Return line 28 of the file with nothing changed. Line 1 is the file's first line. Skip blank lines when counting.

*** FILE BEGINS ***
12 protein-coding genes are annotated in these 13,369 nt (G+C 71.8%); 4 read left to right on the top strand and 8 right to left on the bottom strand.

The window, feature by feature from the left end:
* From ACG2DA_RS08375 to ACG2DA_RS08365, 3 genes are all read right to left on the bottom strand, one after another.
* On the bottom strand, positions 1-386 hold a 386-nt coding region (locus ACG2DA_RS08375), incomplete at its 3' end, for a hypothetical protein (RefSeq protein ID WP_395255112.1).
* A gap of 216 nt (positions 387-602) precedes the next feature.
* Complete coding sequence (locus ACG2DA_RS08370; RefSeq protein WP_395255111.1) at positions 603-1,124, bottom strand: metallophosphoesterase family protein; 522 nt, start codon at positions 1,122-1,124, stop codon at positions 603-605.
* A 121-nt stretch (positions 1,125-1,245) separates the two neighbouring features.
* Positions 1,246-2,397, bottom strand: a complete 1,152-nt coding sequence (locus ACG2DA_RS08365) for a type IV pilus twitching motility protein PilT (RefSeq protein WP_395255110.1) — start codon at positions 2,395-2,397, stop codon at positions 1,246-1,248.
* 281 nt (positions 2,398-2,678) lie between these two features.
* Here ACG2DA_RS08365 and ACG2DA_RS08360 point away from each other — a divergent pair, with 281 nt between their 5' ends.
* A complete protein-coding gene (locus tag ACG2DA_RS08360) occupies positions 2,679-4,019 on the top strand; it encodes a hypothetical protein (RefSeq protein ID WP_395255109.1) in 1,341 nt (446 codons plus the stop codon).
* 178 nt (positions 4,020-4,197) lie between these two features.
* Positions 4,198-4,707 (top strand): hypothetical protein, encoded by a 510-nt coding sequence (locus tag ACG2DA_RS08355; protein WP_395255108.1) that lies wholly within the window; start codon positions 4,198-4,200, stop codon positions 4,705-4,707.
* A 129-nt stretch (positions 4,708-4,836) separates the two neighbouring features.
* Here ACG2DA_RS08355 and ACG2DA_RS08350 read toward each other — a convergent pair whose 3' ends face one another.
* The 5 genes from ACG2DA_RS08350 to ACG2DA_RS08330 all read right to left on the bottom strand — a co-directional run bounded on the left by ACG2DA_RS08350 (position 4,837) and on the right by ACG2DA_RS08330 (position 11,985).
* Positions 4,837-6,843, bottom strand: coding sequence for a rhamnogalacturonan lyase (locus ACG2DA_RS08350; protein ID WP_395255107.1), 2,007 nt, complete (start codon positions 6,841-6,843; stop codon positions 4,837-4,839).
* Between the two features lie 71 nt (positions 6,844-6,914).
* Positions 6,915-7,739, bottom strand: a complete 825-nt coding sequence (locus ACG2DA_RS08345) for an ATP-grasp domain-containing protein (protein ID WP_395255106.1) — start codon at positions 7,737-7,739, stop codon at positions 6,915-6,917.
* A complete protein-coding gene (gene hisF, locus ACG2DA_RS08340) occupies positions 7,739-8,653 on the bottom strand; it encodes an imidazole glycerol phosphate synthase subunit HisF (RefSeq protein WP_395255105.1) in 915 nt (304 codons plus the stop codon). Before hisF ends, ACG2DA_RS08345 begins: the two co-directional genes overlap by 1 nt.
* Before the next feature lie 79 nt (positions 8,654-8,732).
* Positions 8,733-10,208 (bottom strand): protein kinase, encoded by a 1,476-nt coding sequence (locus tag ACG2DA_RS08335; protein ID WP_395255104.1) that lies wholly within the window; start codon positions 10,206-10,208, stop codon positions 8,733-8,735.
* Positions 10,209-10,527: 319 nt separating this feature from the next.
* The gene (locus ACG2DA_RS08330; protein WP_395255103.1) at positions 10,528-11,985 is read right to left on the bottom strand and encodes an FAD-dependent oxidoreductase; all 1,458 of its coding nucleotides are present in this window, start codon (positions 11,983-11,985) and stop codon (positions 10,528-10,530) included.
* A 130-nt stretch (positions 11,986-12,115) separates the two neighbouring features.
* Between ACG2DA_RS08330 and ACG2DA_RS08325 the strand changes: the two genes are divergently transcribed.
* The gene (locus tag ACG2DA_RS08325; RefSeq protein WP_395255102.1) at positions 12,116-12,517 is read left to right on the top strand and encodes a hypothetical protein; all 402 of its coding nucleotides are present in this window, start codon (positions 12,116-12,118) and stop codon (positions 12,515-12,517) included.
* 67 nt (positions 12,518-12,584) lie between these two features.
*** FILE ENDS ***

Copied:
* 67 nt (positions 12,518-12,584) lie between these two features.